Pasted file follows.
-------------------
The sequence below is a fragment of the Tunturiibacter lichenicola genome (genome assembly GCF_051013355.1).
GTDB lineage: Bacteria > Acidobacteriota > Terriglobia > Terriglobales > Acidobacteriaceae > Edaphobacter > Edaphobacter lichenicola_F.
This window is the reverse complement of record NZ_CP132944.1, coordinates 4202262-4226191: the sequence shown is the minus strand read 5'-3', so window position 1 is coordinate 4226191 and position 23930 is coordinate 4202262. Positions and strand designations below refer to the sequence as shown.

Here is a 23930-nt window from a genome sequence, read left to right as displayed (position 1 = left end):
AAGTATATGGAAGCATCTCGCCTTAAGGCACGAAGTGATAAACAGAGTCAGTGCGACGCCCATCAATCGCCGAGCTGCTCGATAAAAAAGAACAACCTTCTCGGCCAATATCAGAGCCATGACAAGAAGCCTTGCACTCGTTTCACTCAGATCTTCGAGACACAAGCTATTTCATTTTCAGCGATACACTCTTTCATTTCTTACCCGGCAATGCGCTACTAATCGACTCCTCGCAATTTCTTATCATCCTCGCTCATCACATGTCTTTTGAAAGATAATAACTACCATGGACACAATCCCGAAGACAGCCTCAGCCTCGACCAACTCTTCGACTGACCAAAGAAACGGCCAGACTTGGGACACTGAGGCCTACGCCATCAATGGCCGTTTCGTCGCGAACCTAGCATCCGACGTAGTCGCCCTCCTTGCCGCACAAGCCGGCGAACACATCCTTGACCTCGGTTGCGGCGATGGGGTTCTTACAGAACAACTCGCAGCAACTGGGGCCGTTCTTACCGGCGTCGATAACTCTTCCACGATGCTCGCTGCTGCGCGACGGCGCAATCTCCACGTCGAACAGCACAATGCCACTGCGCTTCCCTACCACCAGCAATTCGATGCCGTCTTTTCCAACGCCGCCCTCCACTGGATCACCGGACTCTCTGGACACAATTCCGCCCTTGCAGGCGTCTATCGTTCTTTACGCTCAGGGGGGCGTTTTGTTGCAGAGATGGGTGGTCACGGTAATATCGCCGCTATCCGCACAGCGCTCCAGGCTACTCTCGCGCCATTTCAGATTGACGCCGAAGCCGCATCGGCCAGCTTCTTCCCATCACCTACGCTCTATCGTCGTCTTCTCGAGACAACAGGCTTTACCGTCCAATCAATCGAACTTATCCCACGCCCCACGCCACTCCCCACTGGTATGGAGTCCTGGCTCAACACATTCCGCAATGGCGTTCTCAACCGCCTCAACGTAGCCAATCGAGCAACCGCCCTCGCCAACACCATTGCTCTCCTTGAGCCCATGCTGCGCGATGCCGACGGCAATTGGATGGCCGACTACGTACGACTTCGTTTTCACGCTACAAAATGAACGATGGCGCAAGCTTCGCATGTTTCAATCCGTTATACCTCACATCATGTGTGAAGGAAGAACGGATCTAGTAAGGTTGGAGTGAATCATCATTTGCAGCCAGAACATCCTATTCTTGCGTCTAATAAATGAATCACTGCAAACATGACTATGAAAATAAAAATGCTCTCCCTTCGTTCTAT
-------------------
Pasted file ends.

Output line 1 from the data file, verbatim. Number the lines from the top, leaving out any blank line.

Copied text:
The sequence below is a fragment of the Tunturiibacter lichenicola genome (genome assembly GCF_051013355.1).